I still do. There was a period in high school where my life and emotional stability were shot through and everything was falling apart; I think I read an A-------- book a day on average. Even now, at age twenty, I keep at least two A-------- books with me in my college dorm, and whenever I need a boost I pick one up and read.

Thank you. You wrote a series that provoked thought and emotion, with characters that sprang to life. You transcended the genre, and you inspired me to work on my own writing in the hope that someday, I might touch someone as you touched me.

In an interview once you said that you did not write A-------- to change the world - you just wanted to pay the rent. Well, most people don't mean to change the lives of others, but you surely did.

And:

I won't get into too many details, but before I discovered the A-------- series I was an overweight 13 year old from a low class family whose friends kept moving away but the bullies kept growing b/c I was the shy kid who everyone thought was smart. I had no confidence and felt as though I was just a burden to the world.

One night, I started reading your series out of curiosity b/c of the show. I needed to know the answer to a question that shocked me and I also needed something to help me get to sleep b/c I was so excited about my first trip to Washington. So, I picked up my little brother's copy of A-------- #6: The C-------- and began reading it. I was so shocked when I ended up feeling as though I had drank 10 cups of coffee and a pint of Red Bull after reading the series that I started reading the series every single night (and re-reading).

The book brought out a creative side of me I never knew I had and I started to LOVE reading. English, my least favorite subject, become not only my favorite subject but the subject I did the best in! I went from being a C average student to becoming a Dean's List student and graduating within the top 10% of my class.

And:

Thank you for inspiring me to read, thank you for putting a new perspective into my young mind, thank you for helping me appreciate wildlife, thank you for creating Marco who was a much needed humor relief, thank you for causing me to drag my mother and myself to a bookstore and spend her money, thank you for all those stories... I can't say thank you enough, really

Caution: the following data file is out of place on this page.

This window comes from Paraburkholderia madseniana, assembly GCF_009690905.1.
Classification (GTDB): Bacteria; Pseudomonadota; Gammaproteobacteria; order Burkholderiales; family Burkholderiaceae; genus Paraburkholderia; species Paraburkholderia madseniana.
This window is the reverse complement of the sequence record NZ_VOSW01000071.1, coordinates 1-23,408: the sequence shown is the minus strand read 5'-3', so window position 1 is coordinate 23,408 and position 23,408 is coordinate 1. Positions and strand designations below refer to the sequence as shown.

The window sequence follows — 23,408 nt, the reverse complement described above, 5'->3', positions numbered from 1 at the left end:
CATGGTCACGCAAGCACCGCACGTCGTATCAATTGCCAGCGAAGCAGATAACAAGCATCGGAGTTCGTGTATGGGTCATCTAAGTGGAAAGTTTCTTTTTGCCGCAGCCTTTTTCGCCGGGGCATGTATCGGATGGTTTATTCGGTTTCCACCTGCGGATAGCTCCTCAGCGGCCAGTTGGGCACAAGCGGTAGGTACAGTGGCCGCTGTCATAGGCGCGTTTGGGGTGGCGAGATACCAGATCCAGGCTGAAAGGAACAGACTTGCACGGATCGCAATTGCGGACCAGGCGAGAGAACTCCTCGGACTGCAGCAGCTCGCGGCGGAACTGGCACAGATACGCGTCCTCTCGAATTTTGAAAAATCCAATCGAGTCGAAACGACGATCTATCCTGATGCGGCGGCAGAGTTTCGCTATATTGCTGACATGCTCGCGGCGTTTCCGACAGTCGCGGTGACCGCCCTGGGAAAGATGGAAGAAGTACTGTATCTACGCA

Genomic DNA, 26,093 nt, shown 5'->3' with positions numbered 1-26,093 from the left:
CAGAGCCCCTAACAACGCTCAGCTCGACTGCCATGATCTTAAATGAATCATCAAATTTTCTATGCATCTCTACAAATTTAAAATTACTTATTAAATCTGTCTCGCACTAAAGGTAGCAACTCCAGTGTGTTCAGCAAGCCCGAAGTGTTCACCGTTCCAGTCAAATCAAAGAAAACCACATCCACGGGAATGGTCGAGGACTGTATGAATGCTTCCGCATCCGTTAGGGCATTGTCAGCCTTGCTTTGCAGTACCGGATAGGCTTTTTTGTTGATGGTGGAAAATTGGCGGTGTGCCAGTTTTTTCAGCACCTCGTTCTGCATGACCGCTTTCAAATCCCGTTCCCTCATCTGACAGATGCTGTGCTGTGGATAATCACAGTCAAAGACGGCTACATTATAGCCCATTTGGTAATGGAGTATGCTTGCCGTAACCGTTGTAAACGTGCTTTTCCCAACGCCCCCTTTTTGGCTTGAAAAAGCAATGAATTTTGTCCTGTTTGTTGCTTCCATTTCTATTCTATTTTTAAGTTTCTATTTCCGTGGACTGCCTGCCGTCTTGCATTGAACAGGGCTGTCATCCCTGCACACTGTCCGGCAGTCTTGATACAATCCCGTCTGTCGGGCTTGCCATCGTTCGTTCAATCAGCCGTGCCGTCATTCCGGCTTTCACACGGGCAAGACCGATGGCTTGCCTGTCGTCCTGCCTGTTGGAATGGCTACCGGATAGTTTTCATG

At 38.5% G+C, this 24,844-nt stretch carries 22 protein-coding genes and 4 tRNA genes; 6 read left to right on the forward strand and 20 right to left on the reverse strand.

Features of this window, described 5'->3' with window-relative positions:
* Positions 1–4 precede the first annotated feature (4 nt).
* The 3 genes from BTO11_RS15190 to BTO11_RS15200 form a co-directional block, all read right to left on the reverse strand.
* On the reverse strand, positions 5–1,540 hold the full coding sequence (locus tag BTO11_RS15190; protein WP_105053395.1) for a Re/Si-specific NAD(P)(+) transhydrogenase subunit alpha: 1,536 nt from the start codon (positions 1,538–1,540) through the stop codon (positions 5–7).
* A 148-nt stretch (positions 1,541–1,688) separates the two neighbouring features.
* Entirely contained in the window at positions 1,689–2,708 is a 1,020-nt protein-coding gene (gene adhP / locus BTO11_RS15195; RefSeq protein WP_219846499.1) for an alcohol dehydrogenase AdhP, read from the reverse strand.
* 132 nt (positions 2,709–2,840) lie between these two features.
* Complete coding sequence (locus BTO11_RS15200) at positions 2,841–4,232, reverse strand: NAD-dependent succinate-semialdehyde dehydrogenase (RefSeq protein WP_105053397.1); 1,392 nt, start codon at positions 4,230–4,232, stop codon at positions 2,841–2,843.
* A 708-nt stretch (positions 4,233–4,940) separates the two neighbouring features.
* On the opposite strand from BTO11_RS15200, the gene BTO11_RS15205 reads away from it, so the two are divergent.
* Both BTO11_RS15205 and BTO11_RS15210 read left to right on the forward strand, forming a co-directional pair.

And:

Here is a very abridged list of the things A-------- taught me in the mother of all run-on sentences:

How to read military time, that tomato juice helps with skunk smell (FYI only until you get wet; hydrogen peroxide is better), what it means to disable one's cookies, string theory (at least the concept of higher dimensions; when I read Flatland by Edwin Abbot I thought, "Right! Like E------- was explaining to Loren about the Flatties and the Cubies!"), chaos theory ("A single butterfly beating its wings in China can cause a hurricane in America..." I'm a physics major, so both strings and chaos are dear to my heart), what cow tipping is, that one can "use rhetoric to obscure a lack of content", that Benjamin Franklin wanted the turkey to be the official symbol of America, that NIN is better in concert, that moles dig one foot down for every three across, that Microsoft was invented by an alien (E-------, I thought you were a good guy! What happened there, man? Well, since you also invented Macintosh, we forgive you), that I should beware of this organization (check it out!!!): http://sh-----website.googlepages.com/home , that young people's opinions matter, that it's all about the shades of grey, to stand up to authority if you feel it's doing wrong, that being yourself and acting honorably is a losing battle, but fight it anyway.